“The business of the Associated Press is not immune from regulation because it is an agency of the press,” the Court reasoned: “The publisher of a newspaper has no special immunity from the application of general laws. He has no special privilege to invade the rights and liberties of others.” And while Boy Scouts v. Dale does secure the rights of groups that want to spread an ideological message to choose speakers whose conduct or identity doesn’t undermine that message, it’s not clear that this rationale would apply to ESPN, which I think isn’t generally trying to spread any message to the public about vaccination or about racial self-identification. The Court in Dale framed the issue as “whether Dale’s presence as an assistant scoutmaster would significantly burden the Boy Scouts’ desire to not ‘promote homosexual conduct as a legitimate form of behavior'”; it seems unlikely that Steele’s presence in the assignments she mentioned would significantly burden any particular message that ESPN is trying to send.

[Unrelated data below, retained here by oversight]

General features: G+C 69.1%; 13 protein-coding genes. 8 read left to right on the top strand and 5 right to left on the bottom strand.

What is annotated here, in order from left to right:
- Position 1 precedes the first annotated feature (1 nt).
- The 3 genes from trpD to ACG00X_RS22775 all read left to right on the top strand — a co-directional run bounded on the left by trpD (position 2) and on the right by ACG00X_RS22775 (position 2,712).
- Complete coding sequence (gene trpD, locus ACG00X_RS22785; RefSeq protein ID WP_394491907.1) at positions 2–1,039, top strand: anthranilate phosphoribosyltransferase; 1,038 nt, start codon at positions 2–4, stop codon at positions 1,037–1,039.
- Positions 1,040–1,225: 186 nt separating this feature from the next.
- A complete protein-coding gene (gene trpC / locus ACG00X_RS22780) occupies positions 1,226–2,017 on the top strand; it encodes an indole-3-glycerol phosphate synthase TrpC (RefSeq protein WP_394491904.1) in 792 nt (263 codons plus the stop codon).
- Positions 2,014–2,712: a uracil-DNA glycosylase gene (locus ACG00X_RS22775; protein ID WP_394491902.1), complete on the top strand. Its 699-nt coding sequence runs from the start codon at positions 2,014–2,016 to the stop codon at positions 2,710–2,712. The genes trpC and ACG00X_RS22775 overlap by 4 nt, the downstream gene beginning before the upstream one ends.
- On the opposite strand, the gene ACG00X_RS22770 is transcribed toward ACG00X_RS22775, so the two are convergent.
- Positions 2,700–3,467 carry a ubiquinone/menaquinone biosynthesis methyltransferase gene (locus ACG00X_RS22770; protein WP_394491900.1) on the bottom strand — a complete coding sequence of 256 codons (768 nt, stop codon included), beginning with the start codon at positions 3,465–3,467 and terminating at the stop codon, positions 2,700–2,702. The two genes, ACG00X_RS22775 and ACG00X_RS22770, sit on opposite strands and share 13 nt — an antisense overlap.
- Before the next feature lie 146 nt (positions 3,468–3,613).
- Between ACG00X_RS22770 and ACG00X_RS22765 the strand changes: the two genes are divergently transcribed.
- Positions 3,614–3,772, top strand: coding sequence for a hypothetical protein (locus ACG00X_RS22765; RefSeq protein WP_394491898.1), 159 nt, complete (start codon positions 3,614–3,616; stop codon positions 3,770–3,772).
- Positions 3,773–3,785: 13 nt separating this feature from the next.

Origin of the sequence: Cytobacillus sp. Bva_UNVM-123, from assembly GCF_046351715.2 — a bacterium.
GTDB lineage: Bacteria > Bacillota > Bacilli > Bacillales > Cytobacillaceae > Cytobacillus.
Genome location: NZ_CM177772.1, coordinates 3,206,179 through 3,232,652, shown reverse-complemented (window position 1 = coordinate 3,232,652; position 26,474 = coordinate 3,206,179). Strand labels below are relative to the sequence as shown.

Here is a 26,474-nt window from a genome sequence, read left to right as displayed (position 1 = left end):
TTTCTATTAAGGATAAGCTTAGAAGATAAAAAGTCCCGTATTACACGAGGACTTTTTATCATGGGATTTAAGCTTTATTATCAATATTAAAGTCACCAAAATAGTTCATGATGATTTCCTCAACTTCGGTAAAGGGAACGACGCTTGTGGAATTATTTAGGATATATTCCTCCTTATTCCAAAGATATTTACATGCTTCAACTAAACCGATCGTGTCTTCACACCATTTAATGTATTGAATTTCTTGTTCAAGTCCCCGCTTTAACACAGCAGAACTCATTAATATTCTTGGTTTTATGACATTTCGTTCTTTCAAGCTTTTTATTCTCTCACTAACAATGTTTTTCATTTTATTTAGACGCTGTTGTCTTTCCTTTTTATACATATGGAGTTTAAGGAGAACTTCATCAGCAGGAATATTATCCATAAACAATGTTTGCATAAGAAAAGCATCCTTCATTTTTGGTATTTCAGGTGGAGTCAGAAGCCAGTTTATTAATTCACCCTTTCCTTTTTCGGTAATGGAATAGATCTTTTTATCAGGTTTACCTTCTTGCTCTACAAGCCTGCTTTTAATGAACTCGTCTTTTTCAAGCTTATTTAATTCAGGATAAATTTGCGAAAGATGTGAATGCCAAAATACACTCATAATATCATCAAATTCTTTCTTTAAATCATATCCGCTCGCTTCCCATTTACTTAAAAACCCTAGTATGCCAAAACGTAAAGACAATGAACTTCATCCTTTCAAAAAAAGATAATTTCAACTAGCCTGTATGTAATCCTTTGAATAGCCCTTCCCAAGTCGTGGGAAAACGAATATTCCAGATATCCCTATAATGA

Moreover, even if Connecticut courts choose to follow Nelson, and allow a defendant to restrict the speech of those who speak for it pursuant to a neutral “no politics” policy, Steele alleges that other ESPN employees were allowed to express their own political views. If that’s true, then it makes it harder for ESPN to rely on Nelson, which had reasoned that:
Here, TNT [The Tacoma News Tribune] implemented a code of ethics which it designed in good faith to foster the newspaper’s integrity and credibility. Case law unambiguously allows a news publication to follow a code designed to limit conflicts of interest which may diminish publication credibility. TNT adopted such a code. Freedom of the press leaves such decisions to the press, not the legislature or the courts. The code is facially designed to uphold the appearance of impartiality.
So an interesting case, I think, which I hope to follow closely.